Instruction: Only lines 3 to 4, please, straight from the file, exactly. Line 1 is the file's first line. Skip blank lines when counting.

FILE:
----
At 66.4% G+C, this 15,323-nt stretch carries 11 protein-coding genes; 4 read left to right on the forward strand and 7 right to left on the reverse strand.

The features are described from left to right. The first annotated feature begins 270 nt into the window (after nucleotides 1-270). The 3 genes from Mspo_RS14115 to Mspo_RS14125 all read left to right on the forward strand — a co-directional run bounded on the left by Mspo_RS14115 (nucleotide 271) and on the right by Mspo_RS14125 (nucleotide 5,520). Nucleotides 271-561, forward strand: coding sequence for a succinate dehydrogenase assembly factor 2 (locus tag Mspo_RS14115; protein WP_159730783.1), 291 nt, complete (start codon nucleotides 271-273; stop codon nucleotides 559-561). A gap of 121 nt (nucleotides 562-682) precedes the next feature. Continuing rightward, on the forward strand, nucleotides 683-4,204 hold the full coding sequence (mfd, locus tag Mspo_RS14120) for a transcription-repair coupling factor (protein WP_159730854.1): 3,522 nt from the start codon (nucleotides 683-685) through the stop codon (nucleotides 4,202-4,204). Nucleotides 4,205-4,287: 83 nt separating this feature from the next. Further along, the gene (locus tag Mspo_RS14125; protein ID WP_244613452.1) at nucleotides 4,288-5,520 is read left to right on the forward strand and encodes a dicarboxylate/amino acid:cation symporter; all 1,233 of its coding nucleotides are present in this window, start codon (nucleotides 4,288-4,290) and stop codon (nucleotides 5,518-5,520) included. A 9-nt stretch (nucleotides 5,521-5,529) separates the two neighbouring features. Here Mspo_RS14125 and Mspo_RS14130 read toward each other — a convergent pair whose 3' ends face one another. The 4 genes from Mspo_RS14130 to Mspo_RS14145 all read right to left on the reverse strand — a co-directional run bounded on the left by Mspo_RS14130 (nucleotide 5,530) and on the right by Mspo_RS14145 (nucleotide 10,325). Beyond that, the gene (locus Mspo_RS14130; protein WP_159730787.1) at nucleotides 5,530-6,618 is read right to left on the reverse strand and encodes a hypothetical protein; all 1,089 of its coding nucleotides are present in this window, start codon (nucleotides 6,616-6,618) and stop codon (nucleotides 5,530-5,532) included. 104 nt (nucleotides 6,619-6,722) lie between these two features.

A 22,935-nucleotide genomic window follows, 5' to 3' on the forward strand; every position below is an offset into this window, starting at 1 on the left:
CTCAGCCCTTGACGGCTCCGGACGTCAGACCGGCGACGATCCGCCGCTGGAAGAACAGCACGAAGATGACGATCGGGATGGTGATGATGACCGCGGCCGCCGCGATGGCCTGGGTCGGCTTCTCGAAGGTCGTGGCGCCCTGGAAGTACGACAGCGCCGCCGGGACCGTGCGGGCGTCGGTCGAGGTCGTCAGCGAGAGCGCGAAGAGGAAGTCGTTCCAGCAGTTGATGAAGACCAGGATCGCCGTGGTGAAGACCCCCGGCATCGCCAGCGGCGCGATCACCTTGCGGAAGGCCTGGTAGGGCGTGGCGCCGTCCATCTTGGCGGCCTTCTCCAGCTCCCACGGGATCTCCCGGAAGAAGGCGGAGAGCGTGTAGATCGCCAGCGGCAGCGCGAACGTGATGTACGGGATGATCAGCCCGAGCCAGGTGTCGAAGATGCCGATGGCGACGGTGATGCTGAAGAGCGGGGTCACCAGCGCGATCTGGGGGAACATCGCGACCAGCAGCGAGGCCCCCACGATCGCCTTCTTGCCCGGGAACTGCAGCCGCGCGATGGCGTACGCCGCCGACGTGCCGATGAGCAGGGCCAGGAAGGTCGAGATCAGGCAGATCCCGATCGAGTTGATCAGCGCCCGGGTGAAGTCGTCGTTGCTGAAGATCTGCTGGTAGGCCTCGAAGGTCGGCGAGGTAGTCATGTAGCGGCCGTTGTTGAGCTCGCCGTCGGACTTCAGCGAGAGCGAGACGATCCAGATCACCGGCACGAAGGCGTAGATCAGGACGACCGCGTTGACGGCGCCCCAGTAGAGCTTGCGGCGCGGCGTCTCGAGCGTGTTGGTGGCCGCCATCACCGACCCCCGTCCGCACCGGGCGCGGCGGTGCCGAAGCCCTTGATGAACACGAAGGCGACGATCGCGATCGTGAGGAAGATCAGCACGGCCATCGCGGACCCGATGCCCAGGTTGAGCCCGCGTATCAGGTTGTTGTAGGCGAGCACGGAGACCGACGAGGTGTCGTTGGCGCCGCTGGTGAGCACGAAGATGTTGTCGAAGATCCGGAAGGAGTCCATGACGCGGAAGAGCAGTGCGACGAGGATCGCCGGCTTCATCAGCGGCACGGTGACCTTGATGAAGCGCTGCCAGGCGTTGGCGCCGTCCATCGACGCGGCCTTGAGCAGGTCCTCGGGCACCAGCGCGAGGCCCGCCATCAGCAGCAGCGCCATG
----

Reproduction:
A 22,935-nucleotide genomic window follows, 5' to 3' on the forward strand; every position below is an offset into this window, starting at 1 on the left:
CTCAGCCCTTGACGGCTCCGGACGTCAGACCGGCGACGATCCGCCGCTGGAAGAACAGCACGAAGATGACGATCGGGATGGTGATGATGACCGCGGCCGCCGCGATGGCCTGGGTCGGCTTCTCGAAGGTCGTGGCGCCCTGGAAGTACGACAGCGCCGCCGGGACCGTGCGGGCGTCGGTCGAGGTCGTCAGCGAGAGCGCGAAGAGGAAGTCGTTCCAGCAGTTGATGAAGACCAGGATCGCCGTGGTGAAGACCCCCGGCATCGCCAGCGGCGCGATCACCTTGCGGAAGGCCTGGTAGGGCGTGGCGCCGTCCATCTTGGCGGCCTTCTCCAGCTCCCACGGGATCTCCCGGAAGAAGGCGGAGAGCGTGTAGATCGCCAGCGGCAGCGCGAACGTGATGTACGGGATGATCAGCCCGAGCCAGGTGTCGAAGATGCCGATGGCGACGGTGATGCTGAAGAGCGGGGTCACCAGCGCGATCTGGGGGAACATCGCGACCAGCAGCGAGGCCCCCACGATCGCCTTCTTGCCCGGGAACTGCAGCCGCGCGATGGCGTACGCCGCCGACGTGCCGATGAGCAGGGCCAGGAAGGTCGAGATCAGGCAGATCCCGATCGAGTTGATCAGCGCCCGGGTGAAGTCGTCGTTGCTGAAGATCTGCTGGTAGGCCTCGAAGGTCGGCGAGGTAGTCATGTAGCGGCCGTTGTTGAGCTCGCCGTCGGACTTCAGCGAGAGCGAGACGATCCAGATCACCGGCACGAAGGCGTAGATCAGGACGACCGCGTTGACGGCGCCCCAGTAGAGCTTGCGGCGCGGCGTCTCGAGCGTGTTGGTGGCCGCCATCACCGACCCCCGTCCGCACCGGGCGCGGCGGTGCCGAAGCCCTTGATGAACACGAAGGCGACGATCGCGATCGTGAGGAAGATCAGCACGGCCATCGCGGACCCGATGCCCAGGTTGAGCCCGCGTATCAGGTTGTTGTAGGCGAGCACGGAGACCGACGAGGTGTCGTTGGCGCCGCTGGTGAGCACGAAGATGTTGTCGAAGATCCGGAAGGAGTCCATGACGCGGAAGAGCAGTGCGACGAGGATCGCCGGCTTCATCAGCGGCACGGTGACCTTGATGAAGCGCTGCCAGGCGTTGGCGCCGTCCATCGACGCGGCCTTGAGCAGGTCCTCGGGCACCAGCGCGAGGCCCGCCATCAGCAGCAGCGCCATG